In hindsight, the opening possession of last night’s Game 2 between the Spurs and Grizzlies likely foretold what would happen the rest of the way.
Upon winning the tip, San Antonio immediately put the ball in the hands of small forward Kawhi Leonard, who then waited. And while Tony Parker ran to set a pin down screen for LaMarcus Aldridge, Danny Green cut across the baseline, and Dewayne Dedmon drew his man’s attention in the paint, Leonard dribbled mindfully on the perimeter, preparing for a seam to open in the defense. Eventually he would cross the ball over once, then twice, and then use a lethal hesitation move to get to the basket for the dunk. His defender, 40-year-old Vince Carter, barely stood a chance.
The Spurs didn’t so much blitz the Grizzlies in Game 2 as they did grind them down, cut off their supply lines and await a cold, long winter. This was The Art of War
by Gregg Charles Popovich, a gambit based on tilting conditions in favor of his more talented squad, matching his opponents’ physicality, and deploying a star who thrives when games grind to a halt.
There haven’t been many signs of San Antonio’s pass-happy attack in this series. Instead, Gregg Popovich has made sure Leonard is handling the ball as much as possible, placing point guards Tony Parker and Patty Mills on the wings and letting Leonard operate, either in isolation or in the pick and roll. The result has not always been pretty (they racked up just 14 assists total on Tuesday, to go with 19 from Game 1), but it has been effective.
And although he had four turnovers and occasionally struggled when pressured by multiple defenders, Leonard was once again sensational. He scored 37 points, shot 9-of-14 from the field and made all 19 free-throws he took. No player in the last 30 years has scored more than 35 on less than 15 field-goal attempts before.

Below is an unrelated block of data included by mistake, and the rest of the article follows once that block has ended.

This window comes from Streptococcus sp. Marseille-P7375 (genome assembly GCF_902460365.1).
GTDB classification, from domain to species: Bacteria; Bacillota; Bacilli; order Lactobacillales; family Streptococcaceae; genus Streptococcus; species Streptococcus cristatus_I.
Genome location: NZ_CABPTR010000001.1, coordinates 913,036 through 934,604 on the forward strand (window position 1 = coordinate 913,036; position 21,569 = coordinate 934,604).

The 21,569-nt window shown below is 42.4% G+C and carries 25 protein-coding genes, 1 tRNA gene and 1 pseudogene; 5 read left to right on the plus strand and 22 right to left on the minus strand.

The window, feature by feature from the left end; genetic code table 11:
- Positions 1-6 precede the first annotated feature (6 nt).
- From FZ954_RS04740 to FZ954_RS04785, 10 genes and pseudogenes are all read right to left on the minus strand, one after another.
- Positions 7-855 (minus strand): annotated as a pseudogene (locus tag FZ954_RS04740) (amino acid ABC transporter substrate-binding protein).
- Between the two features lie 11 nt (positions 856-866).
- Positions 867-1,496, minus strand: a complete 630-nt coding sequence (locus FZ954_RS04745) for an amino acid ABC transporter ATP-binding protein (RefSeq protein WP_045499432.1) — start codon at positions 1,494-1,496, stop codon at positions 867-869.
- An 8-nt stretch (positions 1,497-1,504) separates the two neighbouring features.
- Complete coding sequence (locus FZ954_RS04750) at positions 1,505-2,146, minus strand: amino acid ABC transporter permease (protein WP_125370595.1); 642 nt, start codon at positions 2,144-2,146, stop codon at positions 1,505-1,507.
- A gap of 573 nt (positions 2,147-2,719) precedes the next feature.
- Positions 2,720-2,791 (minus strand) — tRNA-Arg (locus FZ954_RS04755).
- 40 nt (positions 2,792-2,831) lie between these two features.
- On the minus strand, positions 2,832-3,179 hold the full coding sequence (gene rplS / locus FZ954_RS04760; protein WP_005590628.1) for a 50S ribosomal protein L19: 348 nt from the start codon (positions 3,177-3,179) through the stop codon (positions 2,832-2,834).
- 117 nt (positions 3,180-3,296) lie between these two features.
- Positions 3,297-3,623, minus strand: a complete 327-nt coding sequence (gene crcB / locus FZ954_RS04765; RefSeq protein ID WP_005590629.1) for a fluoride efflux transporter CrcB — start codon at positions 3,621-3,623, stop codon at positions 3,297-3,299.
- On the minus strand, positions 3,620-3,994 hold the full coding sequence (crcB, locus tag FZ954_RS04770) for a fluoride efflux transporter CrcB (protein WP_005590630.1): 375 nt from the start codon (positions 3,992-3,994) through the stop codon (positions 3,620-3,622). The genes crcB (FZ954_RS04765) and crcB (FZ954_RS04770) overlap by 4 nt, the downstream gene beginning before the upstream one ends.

Leonard and Tony Parker (who scored 15) helped build a 26-point first-half lead, which gave the Spurs the cushion they needed to survive the inevitable Grizzlies run in the third quarter.
Tempers flared often on the visitors’ side. Mike Conley, known for his cool temperament, stormed at a referee at one point after a no-call, while Marc Gasol could occasionally be seen spiking a ball or slamming his hand against the padding under the rim. Then there was Carter, who bristled at something he felt Spurs forward Kyle Anderson had done on a previous possession and quickly went nose to nose with him, resulting in a technical foul.
The officiating issue certainly wasn’t lost on David Fizdale who, in his post-game press conference, held nothing back in how he felt the game was called. After asserting his team didn’t get the respect they deserved, the Grizzlies coach finished an embittered rant by crying out, “Take that for data!
Some of the frustration is understandable, though. The refs did miss some calls last night, the Spurs did get more free-throw attempts by a wide margin (32 to 15), and underdogs like Memphis do need to feed off emotion whenever possible.
The Grizzlies now head back home with the hopes of distilling that resentment into something positive and tangible, wanting nothing less than to find themselves in an 0-3 hole. The Spurs know the next two wins won’t come easily, but they seem to have the right plan in place to get the job done.